Newspaper article The Canadian Press

In the News Today, April 9

Newspaper article The Canadian Press

In the News Today, April 9

Article excerpt

In the news today, April 9

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Six stories in the news for Monday, April 9

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BRONCOS PASTOR RECALLS THE 'VALLEY OF DARKNESS'

Thousands gathered last night to remember the 15 people who died when the Humboldt Broncos' bus crashed on Friday. And they heard a heart-rending recollection from the team chaplain who happened upon the terrible scene and heard sounds of the dying. Pastor Sean Brandow told a vigil in the Saskatchewan junior hockey team's home arena "We walked up on a scene I never want to see again, to sounds I never want to hear again." Brandow encouraged the grieving crowd to lean on their faith as they struggle to deal with the tragedy.

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B.C. BLAMED AS TRANS MOUNTAIN PUT ON HOLD

The future of the Trans Mountain pipeline expansion was cast in doubt Sunday as Kinder Morgan Canada suspended all non-essential activities and related spending on the project in the face of mounting opposition from British Columbia. With the company citing its decision largely on the B.C. government's legal challenges to the pipeline and the need to protect its shareholders, the federal and Alberta governments pushed Premier John Horgan to abandon his promise to do whatever his government can to stop the project.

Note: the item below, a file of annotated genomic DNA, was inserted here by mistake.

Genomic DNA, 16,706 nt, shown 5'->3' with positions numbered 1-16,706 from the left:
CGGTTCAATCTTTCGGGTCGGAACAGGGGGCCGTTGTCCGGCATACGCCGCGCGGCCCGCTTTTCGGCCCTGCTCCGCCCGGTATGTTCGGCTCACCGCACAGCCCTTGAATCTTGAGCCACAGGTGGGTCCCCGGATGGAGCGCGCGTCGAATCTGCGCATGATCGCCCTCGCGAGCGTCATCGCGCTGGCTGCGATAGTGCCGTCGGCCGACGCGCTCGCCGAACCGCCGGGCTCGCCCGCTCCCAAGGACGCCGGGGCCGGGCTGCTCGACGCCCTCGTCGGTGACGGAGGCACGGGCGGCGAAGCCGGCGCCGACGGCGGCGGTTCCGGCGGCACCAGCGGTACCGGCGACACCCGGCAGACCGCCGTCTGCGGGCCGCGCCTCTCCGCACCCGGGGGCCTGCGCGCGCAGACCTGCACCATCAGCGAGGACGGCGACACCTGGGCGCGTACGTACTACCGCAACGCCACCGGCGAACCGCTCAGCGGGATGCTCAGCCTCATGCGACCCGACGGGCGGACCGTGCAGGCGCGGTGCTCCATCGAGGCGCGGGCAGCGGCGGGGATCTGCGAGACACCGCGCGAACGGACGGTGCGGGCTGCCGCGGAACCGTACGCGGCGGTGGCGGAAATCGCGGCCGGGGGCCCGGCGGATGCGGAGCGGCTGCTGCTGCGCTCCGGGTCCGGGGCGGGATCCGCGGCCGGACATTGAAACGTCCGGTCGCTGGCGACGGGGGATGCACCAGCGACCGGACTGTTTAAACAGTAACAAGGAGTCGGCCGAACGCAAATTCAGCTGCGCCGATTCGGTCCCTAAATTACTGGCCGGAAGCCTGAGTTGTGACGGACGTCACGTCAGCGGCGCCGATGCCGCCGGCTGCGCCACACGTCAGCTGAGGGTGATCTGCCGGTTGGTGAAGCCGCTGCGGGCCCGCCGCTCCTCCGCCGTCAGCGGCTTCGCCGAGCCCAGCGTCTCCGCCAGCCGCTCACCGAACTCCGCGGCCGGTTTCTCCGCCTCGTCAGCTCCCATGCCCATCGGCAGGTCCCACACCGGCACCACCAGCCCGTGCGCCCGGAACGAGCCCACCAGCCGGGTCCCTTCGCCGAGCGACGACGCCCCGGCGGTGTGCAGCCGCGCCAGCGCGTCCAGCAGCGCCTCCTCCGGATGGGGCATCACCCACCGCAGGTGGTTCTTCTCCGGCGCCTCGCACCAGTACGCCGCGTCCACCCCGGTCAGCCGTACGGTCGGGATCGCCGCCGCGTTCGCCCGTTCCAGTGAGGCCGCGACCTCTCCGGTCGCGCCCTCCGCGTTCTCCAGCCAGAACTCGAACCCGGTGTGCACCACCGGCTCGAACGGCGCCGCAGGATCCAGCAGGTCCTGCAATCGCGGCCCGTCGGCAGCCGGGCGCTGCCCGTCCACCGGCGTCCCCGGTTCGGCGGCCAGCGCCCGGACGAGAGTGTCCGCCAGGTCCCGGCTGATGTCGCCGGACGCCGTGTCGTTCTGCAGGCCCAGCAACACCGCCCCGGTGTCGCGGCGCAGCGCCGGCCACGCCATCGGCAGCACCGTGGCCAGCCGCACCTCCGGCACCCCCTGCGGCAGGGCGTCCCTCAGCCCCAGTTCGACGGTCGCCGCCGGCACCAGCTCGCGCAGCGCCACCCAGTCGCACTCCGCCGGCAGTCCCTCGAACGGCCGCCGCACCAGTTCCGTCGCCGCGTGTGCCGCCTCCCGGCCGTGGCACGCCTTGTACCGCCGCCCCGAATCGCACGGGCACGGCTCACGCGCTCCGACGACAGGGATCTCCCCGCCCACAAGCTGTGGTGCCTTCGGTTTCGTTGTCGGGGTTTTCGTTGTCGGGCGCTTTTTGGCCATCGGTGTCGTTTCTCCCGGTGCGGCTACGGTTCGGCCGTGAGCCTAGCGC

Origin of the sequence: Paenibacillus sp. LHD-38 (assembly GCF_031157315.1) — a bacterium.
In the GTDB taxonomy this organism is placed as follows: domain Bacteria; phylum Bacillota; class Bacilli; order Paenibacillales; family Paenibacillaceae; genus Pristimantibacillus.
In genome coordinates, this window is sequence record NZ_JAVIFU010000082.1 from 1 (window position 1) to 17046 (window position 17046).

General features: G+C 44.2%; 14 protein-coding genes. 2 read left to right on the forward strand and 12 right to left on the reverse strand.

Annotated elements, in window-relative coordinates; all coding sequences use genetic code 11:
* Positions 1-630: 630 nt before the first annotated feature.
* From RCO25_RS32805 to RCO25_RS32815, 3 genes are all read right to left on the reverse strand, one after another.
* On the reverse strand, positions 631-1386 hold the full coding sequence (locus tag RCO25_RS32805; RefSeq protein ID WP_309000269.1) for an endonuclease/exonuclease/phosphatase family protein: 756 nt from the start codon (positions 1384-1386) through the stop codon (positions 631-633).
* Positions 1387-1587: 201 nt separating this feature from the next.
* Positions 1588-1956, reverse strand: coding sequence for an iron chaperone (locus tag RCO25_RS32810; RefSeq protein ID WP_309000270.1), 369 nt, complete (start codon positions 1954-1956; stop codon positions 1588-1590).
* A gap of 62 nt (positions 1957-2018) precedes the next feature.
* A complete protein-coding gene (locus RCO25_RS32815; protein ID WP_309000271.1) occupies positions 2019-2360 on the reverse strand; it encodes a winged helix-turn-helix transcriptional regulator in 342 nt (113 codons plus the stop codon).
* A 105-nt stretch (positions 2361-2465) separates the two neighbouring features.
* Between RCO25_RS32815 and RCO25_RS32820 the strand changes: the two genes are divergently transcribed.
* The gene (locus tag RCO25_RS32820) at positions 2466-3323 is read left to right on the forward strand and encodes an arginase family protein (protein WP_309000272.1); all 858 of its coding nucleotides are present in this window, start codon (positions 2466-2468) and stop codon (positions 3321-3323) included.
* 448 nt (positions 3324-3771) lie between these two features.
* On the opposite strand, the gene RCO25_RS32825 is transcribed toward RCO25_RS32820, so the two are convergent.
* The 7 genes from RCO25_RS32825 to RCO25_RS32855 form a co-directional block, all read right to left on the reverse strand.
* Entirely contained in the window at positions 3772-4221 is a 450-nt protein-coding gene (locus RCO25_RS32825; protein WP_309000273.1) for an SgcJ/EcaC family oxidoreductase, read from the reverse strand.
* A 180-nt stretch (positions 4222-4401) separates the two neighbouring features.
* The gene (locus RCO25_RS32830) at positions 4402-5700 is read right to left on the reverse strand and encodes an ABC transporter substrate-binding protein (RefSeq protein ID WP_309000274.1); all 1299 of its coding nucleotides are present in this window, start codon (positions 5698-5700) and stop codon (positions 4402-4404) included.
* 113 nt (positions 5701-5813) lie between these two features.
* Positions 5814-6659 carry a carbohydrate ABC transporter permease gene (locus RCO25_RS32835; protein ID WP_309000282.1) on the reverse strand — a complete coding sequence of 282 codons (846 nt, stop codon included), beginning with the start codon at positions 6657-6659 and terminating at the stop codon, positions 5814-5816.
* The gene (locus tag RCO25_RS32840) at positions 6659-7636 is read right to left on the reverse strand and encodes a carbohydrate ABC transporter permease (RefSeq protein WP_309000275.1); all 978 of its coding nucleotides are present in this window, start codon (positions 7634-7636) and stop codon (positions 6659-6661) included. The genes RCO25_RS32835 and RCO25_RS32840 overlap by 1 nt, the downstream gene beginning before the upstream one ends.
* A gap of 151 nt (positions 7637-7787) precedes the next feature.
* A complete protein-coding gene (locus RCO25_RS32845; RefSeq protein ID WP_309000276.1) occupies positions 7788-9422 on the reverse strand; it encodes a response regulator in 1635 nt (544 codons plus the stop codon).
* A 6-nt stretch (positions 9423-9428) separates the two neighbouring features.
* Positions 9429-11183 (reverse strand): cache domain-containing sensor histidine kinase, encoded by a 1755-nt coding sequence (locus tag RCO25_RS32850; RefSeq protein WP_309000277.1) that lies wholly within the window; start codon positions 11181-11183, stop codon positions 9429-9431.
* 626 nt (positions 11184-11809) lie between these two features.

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INQUIRY TO BEGIN INTO DEATH OF TWINS ON BOBSLED TRACK

A fatality inquiry is convening today to begin reviewing how twin brothers died after sliding down an Olympic luge-bobsled track in Calgary more than two years ago. Jordan and Evan Caldwell, who were 17, were part of a group that snuck onto the grounds of the WinSport facility with plastic sleds and headed down the icy track that was built for the 1988 Olympics. They hit a gate at high speed and died almost instantly, while six other young men were injured.

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B.C. TAKES NEW APPROACH TO TESTING OLDER DRIVERS

Last month, the B.C. government introduced its Enhanced Road Assessment program -- the second stage of its fitness testing program for driver's licences. It replaced the former DriveABLE program, which drew criticism from seniors for its reliance on computer tests and road tests in unfamiliar vehicles. B.C.'s seniors advocate Isobel Mackenzie says the new program is less daunting for seniors, but she's still concerned about targeting drivers just because they're 80 years old. …

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